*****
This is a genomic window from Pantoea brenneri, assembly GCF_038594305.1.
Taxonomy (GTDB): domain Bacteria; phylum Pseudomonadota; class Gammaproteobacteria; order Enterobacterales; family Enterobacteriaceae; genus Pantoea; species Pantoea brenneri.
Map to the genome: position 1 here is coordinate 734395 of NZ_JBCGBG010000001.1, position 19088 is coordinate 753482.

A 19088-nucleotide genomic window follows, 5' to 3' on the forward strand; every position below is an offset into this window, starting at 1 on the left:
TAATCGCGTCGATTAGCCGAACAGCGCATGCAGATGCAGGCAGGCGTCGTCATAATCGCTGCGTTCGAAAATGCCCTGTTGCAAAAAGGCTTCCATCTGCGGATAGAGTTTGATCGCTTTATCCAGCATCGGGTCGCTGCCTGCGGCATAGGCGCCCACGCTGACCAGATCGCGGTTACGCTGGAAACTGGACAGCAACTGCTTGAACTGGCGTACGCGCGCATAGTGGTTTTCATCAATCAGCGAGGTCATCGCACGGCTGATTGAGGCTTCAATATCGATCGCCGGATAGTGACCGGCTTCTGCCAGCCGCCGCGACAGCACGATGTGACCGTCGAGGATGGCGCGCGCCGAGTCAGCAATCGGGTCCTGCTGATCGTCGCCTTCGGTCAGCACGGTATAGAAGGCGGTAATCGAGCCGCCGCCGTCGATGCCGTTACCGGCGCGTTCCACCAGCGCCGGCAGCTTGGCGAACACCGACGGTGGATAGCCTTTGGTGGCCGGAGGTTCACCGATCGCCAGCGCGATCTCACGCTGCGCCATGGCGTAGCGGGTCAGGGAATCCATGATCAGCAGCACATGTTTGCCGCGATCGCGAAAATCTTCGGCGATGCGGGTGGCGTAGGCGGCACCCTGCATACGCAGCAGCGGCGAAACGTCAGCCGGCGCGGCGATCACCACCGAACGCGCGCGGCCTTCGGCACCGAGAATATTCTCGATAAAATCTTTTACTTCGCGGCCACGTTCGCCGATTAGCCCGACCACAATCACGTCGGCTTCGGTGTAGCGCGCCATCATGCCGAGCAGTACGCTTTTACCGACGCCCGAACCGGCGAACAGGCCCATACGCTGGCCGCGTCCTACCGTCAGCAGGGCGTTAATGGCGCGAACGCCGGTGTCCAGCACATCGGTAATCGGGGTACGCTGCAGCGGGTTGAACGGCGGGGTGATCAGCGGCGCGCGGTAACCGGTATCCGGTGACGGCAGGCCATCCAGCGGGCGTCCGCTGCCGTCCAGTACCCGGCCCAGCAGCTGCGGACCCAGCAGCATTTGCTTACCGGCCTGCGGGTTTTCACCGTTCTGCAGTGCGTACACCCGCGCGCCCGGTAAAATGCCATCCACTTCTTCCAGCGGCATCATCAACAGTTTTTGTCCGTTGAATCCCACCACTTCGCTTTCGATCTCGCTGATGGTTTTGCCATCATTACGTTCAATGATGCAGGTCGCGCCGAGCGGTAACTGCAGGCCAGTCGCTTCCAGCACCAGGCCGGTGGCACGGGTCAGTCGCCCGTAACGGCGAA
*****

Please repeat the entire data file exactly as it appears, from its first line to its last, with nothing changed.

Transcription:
This is a genomic window from Pantoea brenneri, assembly GCF_038594305.1.
Taxonomy (GTDB): domain Bacteria; phylum Pseudomonadota; class Gammaproteobacteria; order Enterobacterales; family Enterobacteriaceae; genus Pantoea; species Pantoea brenneri.
Map to the genome: position 1 here is coordinate 734395 of NZ_JBCGBG010000001.1, position 19088 is coordinate 753482.

A 19088-nucleotide genomic window follows, 5' to 3' on the forward strand; every position below is an offset into this window, starting at 1 on the left:
TAATCGCGTCGATTAGCCGAACAGCGCATGCAGATGCAGGCAGGCGTCGTCATAATCGCTGCGTTCGAAAATGCCCTGTTGCAAAAAGGCTTCCATCTGCGGATAGAGTTTGATCGCTTTATCCAGCATCGGGTCGCTGCCTGCGGCATAGGCGCCCACGCTGACCAGATCGCGGTTACGCTGGAAACTGGACAGCAACTGCTTGAACTGGCGTACGCGCGCATAGTGGTTTTCATCAATCAGCGAGGTCATCGCACGGCTGATTGAGGCTTCAATATCGATCGCCGGATAGTGACCGGCTTCTGCCAGCCGCCGCGACAGCACGATGTGACCGTCGAGGATGGCGCGCGCCGAGTCAGCAATCGGGTCCTGCTGATCGTCGCCTTCGGTCAGCACGGTATAGAAGGCGGTAATCGAGCCGCCGCCGTCGATGCCGTTACCGGCGCGTTCCACCAGCGCCGGCAGCTTGGCGAACACCGACGGTGGATAGCCTTTGGTGGCCGGAGGTTCACCGATCGCCAGCGCGATCTCACGCTGCGCCATGGCGTAGCGGGTCAGGGAATCCATGATCAGCAGCACATGTTTGCCGCGATCGCGAAAATCTTCGGCGATGCGGGTGGCGTAGGCGGCACCCTGCATACGCAGCAGCGGCGAAACGTCAGCCGGCGCGGCGATCACCACCGAACGCGCGCGGCCTTCGGCACCGAGAATATTCTCGATAAAATCTTTTACTTCGCGGCCACGTTCGCCGATTAGCCCGACCACAATCACGTCGGCTTCGGTGTAGCGCGCCATCATGCCGAGCAGTACGCTTTTACCGACGCCCGAACCGGCGAACAGGCCCATACGCTGGCCGCGTCCTACCGTCAGCAGGGCGTTAATGGCGCGAACGCCGGTGTCCAGCACATCGGTAATCGGGGTACGCTGCAGCGGGTTGAACGGCGGGGTGATCAGCGGCGCGCGGTAACCGGTATCCGGTGACGGCAGGCCATCCAGCGGGCGTCCGCTGCCGTCCAGTACCCGGCCCAGCAGCTGCGGACCCAGCAGCATTTGCTTACCGGCCTGCGGGTTTTCACCGTTCTGCAGTGCGTACACCCGCGCGCCCGGTAAAATGCCATCCACTTCTTCCAGCGGCATCATCAACAGTTTTTGTCCGTTGAATCCCACCACTTCGCTTTCGATCTCGCTGATGGTTTTGCCATCATTACGTTCAATGATGCAGGTCGCGCCGAGCGGTAACTGCAGGCCAGTCGCTTCCAGCACCAGGCCGGTGGCACGGGTCAGTCGCCCGTAACGGCGAA